With a seemingly endless amount of streaming options — not only the titles at our disposal, but services themselves — we’ve taken it upon ourselves to highlight the titles that have recently hit platforms. Every week, one will be able to see the cream of the crop (or perhaps some simply interesting picks) of streaming titles (new and old) across platforms such as Netflix, iTunes, Amazon, and more (note: U.S. only). Check out our rundown for this week’s selections below.
Beyond the Hills (Cristian Mungiu)
It took Cristian Mungiu over five years to release a feature-length follow-up to his Palme d’Or winning masterpiece, 4 Months, 3 Weeks, and 2 Days. That film, along with The Death of Mr. Lazerescu before it, launched the Romanian New Wave to international acclaim and recognition, and although the movement is not quite as overtly political as it once was, Beyond the Hills is evidence that social responsibility is still among the top Mungiu’s list of priorities, but the intelligence and emotions of the characters are just as prevalent. Beyond the Hills establishes itself as a more humanistic counterpoint to the concentrated and agenda-driven politics of 4 Months, 3 Weeks and 2 Days; if that film is Mungiu’s Bicycle Thieves, then this one is his Umberto D. – Forrest C. (full review)
Where to Stream: FilmStruck
Disobedience (Sebastían Lelio)
It starts with a London-based rabbi speaking from his heart about the complexities of life. He stammers through — obviously ailing — until collapse. Suddenly we’re in New York City watching a photographer in-session with tattooed seniors. The phone rings and we know. She (Rachel Weisz’s Ronit Krushka) is the daughter of that rabbi and he has passed away. The assumption is that both these worlds will subsequently collide in reunion. Tears will be shed and hugs had. But that’s not quite the case with Sebastían Lelio’s Disobedience. Ronit has been gone for some time and the leaving wasn’t under good terms. Her arrival is thus met with shock, bewilderment, and perhaps some anger. We sense the old wounds shared by all and ready to witness as they’re ripped open. – Jared M. (full review)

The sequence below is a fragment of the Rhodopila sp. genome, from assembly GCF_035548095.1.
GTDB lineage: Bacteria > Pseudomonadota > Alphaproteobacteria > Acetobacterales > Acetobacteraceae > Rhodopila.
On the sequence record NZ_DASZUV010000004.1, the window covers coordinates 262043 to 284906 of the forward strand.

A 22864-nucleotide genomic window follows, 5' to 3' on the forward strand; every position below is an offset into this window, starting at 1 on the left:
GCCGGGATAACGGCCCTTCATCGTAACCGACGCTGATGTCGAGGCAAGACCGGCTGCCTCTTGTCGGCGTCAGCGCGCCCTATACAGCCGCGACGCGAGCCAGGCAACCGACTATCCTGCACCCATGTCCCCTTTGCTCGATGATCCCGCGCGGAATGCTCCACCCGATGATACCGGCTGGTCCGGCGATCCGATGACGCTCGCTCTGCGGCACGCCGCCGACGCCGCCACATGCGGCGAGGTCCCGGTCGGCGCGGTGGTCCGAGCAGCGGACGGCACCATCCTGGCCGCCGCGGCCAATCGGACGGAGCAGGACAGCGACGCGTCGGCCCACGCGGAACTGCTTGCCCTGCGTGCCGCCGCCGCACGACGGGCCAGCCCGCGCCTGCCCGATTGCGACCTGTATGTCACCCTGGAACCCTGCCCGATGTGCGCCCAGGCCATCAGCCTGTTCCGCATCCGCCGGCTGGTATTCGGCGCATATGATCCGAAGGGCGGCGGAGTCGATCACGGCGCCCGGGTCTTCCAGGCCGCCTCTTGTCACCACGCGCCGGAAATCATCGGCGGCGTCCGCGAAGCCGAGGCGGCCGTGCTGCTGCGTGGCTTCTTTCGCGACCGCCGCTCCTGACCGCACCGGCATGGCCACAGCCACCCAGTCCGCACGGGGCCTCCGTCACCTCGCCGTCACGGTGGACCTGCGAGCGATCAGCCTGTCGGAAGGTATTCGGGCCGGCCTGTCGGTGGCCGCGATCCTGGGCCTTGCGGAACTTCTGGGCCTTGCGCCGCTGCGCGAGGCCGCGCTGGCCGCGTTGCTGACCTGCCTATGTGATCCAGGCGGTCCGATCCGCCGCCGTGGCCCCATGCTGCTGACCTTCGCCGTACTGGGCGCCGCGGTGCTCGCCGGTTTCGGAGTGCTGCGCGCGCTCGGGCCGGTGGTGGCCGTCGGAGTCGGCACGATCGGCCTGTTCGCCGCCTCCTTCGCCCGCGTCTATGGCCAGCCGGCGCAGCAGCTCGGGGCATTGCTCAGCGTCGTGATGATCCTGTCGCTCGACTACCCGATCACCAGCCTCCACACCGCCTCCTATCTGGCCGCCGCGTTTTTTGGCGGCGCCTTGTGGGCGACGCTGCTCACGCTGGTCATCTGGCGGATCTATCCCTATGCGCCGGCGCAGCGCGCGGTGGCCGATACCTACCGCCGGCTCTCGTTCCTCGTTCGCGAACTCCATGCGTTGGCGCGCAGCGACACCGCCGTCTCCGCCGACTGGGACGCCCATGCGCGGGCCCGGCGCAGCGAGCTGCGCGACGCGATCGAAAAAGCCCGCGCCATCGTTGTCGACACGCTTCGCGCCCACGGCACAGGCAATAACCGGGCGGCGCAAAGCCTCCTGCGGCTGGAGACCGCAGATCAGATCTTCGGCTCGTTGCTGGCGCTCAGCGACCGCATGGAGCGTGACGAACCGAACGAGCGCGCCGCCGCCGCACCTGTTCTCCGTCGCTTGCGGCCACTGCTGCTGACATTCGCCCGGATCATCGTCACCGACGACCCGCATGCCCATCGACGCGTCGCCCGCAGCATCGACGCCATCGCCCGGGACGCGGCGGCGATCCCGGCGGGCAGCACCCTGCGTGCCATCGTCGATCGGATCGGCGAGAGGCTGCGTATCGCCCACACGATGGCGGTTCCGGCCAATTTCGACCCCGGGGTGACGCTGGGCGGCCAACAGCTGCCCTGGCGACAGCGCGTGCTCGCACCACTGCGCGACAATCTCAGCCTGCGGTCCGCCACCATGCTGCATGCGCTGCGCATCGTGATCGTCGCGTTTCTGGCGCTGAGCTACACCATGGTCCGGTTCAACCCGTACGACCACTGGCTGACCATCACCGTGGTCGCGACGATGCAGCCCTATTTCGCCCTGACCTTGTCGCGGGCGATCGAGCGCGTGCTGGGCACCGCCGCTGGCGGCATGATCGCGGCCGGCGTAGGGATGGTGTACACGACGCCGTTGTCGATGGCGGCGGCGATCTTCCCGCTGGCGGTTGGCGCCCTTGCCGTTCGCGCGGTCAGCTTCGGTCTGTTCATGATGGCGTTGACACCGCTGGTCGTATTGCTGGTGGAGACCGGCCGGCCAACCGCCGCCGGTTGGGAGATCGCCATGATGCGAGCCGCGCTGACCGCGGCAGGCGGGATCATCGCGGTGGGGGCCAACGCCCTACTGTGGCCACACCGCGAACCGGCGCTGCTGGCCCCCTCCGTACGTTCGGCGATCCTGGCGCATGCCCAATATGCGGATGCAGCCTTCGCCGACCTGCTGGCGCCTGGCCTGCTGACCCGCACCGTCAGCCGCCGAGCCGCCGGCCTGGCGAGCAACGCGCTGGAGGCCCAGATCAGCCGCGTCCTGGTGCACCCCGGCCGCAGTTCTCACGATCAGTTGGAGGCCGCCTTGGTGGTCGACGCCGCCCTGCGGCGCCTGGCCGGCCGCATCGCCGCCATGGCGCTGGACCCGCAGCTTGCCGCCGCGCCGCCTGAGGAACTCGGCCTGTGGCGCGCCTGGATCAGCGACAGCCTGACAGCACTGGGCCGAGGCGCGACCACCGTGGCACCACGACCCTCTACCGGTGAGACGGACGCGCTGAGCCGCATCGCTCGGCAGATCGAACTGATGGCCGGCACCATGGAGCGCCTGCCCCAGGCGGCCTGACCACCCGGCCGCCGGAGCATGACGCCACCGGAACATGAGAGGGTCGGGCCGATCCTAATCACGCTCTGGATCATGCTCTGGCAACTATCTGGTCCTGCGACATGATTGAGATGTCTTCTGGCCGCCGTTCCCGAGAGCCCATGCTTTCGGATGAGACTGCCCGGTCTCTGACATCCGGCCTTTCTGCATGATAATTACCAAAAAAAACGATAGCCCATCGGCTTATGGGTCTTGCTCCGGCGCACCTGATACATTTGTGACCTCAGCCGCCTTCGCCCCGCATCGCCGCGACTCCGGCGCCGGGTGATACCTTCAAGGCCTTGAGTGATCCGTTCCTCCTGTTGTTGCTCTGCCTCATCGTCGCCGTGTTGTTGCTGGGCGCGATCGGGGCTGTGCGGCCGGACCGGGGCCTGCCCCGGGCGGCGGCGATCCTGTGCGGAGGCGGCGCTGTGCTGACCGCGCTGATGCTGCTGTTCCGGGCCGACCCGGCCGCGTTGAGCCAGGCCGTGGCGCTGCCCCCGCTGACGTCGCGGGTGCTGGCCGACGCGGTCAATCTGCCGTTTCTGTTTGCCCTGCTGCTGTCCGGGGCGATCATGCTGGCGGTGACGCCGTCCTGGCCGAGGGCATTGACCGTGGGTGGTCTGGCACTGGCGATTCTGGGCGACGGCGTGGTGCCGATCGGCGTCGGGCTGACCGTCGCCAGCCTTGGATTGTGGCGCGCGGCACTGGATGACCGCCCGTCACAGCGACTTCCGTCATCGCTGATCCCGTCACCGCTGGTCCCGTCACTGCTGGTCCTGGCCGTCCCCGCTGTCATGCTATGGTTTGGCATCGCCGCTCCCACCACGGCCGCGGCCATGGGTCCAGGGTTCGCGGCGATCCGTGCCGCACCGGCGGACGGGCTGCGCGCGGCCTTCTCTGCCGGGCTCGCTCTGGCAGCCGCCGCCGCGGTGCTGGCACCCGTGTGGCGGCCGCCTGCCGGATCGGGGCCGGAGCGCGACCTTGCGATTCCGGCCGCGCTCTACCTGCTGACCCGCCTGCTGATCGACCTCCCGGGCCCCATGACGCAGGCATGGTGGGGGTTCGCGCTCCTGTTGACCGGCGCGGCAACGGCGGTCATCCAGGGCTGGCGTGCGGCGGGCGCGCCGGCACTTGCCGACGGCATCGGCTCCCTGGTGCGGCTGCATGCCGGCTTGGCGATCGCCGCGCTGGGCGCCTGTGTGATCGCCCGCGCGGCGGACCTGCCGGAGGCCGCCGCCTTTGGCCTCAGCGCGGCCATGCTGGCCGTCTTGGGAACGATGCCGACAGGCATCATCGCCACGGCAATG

The Rise and Fall of a Small Film Company (Jean-Luc Godard)
Commissioned by French TV channel TF1 in 1986, Grandeur and Decadence: Rise and Fall of a Small Film Company is another irreverent installment in Godard’s bewitchingly self-reflexive midlife crisis, excavating the proclivities of a narcissistic but brilliant artist who’s past his prime and seeking to return to the past. Pitched as an adaptation of James Hadley Chase’s pulp novel The Soft Centre, it ostensibly chronicles the “rise and fall of a small film company,” a subtitle that only becomes apparent nearly 20 minutes in, as frequent cutaways to black slides with white text separately bearing the film’s title and the subtitle’s subject and predicate before they’re combined into a cohesive whole. These textual impositions reappear throughout as chapter headers-of-sorts emphatically underline a particular concept: “The Omnipotence of Television,” “An Old Story,” and even a lengthy musical interlude about “The Mercedes” set to Janis Joplin’s “Mercedes Benz.” – Kyle P. (full review)
Sollers Point (Matthew Porterfield)
With his small-scale, deeply felt, and wonderfully-realized dramas, Matthew Porterfield has carved out an impressive eye for a Baltimore we don’t often see on screen. After earning acclaim on the festival circuit and elsewhere with Putty Hill and I Used to Be Darker, the director returned this summer with Sollers Point. The drama, starring Jim Belushi, McCaul Lombardi, and Zazie Beetz, follows a man under house arrest who must reacquaint himself with both his family and the community at large.
Sweet Country (Warwick Thornton)
Winner of the top prize at TIFF’s Platform section, Christopher Schobert said in his review, “What Sweet Country lacks in surprises is more than compensated for with emotional power and haunting images. The outback has rarely looked so harsh and unforgiving. Australian director Warwick Thornton, whose debut feature Samson and Delilah earned the Caméra d’Or at the 2009 Cannes Film Festival, achieves something rather noteworthy here. He has created a film set in eerie, wide-open spaces that also feels utterly claustrophobic. There is nowhere for Sam and Lizzie to hide, and no place that feels the least bit welcoming.”
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